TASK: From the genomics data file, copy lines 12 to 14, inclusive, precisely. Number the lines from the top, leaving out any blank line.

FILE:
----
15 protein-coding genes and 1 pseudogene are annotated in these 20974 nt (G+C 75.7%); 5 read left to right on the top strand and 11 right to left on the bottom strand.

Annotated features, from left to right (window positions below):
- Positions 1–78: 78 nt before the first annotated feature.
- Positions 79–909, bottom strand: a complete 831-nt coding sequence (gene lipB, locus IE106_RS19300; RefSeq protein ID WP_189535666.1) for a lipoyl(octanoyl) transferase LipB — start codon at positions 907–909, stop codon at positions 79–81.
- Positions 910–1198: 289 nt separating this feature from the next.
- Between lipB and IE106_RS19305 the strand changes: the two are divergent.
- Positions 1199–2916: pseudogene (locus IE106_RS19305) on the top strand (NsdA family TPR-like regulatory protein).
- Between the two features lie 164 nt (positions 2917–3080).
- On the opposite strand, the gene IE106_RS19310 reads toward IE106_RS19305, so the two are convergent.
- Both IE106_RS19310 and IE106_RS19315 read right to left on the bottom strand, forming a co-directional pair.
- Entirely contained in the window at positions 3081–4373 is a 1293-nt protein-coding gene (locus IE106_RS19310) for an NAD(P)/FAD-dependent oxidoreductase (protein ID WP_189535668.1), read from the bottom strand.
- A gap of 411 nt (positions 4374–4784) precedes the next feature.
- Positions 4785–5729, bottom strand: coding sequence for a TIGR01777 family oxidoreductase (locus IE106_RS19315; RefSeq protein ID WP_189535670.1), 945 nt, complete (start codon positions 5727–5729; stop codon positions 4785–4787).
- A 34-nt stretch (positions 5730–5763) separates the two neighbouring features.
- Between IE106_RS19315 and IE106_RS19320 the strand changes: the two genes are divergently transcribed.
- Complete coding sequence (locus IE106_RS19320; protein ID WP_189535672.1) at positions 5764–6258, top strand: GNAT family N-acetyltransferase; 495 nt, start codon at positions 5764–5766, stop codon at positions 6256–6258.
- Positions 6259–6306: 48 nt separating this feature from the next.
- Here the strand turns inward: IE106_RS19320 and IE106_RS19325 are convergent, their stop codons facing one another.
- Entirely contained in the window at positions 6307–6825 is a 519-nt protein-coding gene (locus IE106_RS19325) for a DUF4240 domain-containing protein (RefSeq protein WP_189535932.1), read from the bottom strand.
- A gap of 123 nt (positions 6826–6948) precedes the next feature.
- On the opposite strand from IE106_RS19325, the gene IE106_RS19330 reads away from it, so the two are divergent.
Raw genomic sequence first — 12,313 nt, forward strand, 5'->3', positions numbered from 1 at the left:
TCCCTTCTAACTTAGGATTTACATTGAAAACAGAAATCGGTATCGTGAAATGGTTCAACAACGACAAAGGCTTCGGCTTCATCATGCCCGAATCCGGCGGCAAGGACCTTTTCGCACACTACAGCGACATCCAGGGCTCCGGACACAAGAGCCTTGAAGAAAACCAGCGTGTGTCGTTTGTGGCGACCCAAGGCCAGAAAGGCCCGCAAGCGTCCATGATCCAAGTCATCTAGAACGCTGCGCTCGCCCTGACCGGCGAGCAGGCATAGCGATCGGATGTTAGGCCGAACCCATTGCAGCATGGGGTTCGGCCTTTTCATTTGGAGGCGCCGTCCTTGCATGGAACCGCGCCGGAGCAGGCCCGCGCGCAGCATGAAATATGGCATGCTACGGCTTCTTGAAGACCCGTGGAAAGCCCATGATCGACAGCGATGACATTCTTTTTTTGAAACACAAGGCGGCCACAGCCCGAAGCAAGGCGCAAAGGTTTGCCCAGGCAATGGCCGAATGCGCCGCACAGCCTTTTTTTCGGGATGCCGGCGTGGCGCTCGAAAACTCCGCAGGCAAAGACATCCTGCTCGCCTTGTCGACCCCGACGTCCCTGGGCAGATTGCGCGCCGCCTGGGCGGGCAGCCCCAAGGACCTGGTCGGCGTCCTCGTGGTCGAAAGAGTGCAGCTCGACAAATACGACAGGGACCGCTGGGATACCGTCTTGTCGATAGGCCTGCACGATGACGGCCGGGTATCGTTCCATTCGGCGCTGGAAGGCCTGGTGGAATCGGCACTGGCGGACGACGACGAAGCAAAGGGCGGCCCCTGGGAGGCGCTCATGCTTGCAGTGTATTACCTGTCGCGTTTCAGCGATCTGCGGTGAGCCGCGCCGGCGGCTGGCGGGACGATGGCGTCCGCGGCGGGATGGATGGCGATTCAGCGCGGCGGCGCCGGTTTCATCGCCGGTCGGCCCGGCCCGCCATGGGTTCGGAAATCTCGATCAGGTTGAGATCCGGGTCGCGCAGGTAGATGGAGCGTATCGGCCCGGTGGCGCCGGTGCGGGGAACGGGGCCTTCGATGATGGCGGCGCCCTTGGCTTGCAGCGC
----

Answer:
- A gap of 411 nt (positions 4374–4784) precedes the next feature.
- Positions 4785–5729, bottom strand: coding sequence for a TIGR01777 family oxidoreductase (locus IE106_RS19315; RefSeq protein ID WP_189535670.1), 945 nt, complete (start codon positions 5727–5729; stop codon positions 4785–4787).
- A 34-nt stretch (positions 5730–5763) separates the two neighbouring features.